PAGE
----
Tuesday, August 25, 2009

Buenos Aires Recap

I can't believe it's already been two years since my last trip to Buenos Aires. This time, I was there for my cousin's wedding and my trip was much shorter than usual, but I still got to squeeze in some culture. Here are some non-wedding highlights:

El Año Que Viene A La Misma Hora; Teatro Maipo (Esmeralda 443); starring Julieta Diaz and Adrian Suar: We only had time for one play, and we finally decided on the Bernard Slade play Same Time, Next Year. As the title suggests, it is about a couple, Juan and Doris, each married to someone else, who meet for one weekend every year. The play shows not only the developing relationship between the two over the years, but also the changes in fashion and culture over time. One memorable scene has Adrian Suar dancing to Thriller. I was prepared for the comedy, but I did not expect to be such a moving love story. The show would not work without chemistry between the two actors, and Suar and Diaz play off each other to perfection. Juan, an adorable bumbling idiot, comes across as the more sympathetic character and Suar, who has in recent years become more of a producer than an actor, is hilarious in the role, but Diaz succeeds in bringing out the softer side of the more practical Doris.

i Central Market; Puerto Madero: There is counter service in the front of the restaurant/cafe/store, but before eating, we explored the rest of the two stories. There are housewares and gourmet food items on sale (which weren't cheap, even with the exchange rate) on the main floor. On the bottom floor is the sit down restaurant. You can also rent out a room for parties where the chef cooks the meal in front of your guests. Perhaps best of all are the modern and clean bathrooms. We chose a few items from the dessert case to share. The prettiest was the chocolate in the shape a wrapped gift (sorry, I don't have pictures). But my favorite was the strawberry/dulce de leche/merengue concoction. Truth be told, the presentation was more impressive than the desserts themselves, which were tasty, but there is no shortage of good desserts in Buenos Aires.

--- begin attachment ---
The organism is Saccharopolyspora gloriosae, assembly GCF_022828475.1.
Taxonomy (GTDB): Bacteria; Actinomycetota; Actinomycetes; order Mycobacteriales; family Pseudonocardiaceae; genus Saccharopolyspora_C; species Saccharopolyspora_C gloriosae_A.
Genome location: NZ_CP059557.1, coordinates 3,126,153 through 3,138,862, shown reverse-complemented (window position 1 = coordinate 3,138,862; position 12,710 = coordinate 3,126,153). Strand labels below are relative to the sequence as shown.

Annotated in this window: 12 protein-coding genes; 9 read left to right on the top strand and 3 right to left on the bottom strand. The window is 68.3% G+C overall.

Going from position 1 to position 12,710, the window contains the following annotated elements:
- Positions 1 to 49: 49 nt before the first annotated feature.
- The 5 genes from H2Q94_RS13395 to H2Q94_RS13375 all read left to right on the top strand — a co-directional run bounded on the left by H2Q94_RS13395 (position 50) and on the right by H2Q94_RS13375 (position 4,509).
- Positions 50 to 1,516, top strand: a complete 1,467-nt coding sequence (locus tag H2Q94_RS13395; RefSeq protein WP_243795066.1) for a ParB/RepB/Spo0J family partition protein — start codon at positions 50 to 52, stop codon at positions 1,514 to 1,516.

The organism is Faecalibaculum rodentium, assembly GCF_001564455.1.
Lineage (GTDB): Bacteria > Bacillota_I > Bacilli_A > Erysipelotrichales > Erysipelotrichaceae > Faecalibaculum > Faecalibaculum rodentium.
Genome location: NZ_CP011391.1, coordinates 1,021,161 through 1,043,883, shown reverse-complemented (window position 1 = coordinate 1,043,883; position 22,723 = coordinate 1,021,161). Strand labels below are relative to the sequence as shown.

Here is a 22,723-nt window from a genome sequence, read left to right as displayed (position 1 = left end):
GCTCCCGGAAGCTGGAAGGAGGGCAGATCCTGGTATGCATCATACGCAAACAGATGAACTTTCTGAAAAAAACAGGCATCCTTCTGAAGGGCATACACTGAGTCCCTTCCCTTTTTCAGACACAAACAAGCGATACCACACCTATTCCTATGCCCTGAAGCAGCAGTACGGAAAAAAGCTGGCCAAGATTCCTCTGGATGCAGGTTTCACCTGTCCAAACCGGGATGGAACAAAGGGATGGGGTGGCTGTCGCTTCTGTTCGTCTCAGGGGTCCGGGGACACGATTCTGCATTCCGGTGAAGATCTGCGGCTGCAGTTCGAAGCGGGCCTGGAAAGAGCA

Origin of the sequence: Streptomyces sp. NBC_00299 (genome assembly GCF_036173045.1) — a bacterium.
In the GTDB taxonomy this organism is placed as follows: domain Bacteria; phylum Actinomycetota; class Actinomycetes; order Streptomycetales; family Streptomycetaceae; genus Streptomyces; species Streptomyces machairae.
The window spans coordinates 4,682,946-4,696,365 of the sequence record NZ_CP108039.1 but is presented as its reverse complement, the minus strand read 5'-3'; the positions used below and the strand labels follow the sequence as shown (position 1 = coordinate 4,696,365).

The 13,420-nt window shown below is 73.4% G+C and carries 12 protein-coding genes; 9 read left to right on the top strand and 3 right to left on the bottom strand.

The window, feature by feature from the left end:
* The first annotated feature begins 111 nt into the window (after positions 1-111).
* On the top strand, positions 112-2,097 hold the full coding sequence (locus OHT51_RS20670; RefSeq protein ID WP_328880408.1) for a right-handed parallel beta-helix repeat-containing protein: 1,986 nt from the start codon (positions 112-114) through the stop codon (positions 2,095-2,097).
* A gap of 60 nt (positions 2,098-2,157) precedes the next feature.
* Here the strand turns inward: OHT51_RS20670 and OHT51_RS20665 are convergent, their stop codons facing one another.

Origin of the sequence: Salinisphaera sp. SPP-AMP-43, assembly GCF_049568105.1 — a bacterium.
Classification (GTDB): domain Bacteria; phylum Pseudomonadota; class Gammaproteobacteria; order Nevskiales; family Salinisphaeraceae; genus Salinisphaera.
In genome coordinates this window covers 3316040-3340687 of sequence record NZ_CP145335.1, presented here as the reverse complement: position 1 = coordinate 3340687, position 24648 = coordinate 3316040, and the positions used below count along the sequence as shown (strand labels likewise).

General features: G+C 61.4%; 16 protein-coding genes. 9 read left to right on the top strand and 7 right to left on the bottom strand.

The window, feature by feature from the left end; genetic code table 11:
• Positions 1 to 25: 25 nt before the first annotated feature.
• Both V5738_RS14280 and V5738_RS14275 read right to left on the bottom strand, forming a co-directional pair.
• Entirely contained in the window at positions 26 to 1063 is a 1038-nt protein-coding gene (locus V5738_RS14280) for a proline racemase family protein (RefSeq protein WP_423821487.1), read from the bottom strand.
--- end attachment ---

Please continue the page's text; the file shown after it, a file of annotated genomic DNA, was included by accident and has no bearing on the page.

El Secreto De Sus Ojos: I went to see this movie with my cousin on a Saturday night, over a week after it opened, and there was a line around the block to get in. The actors and director, Juan Jose Campanella, are the best of the best in Argentine cinema. Benjamin Esposito (Ricardo Darin) is writing a novel based on the brutal rape and murder of a young woman, a case he worked on as a lawyer. It is beautifully shot, suspenseful, and the acting is superb. Guillermo Francella adds much needed comic relief without ever losing the pathos of his character, Esposito's alcoholic best friend. Pablo Rago leaves the greatest impression as the mysterious widower of the murdered woman.

Plaza Serrano: During the days on weekends, the bars turn into street fairs, with vendors selling purses, clothes, shoes, etc. I could have bought every purse there, but since the last thing I need is another purse, I settled on some rain boots (which I actually do need) for 20 American dollars. I also bought this vest with a belt to tie around it (it can be worn in three different ways) for only $13.

1 comment:

Unknown said...

hey those are interesting reviews/summaries about theatre and cinema in BA. I loved El Secreto de sus Ojos! I just loved it, the plot, the actors, the direction, the ambientation, simply perfect. I now it won an Oscar, how great is that? It means that Argentina is still one of the South American countries with a ver high level of culture and art in every aspect. Last year, I was looking to rent apartments buenos aires near downtown close to all theatres. I didn´t had the chance to see "El año que viene a la misma hora" but I had the best time anyway.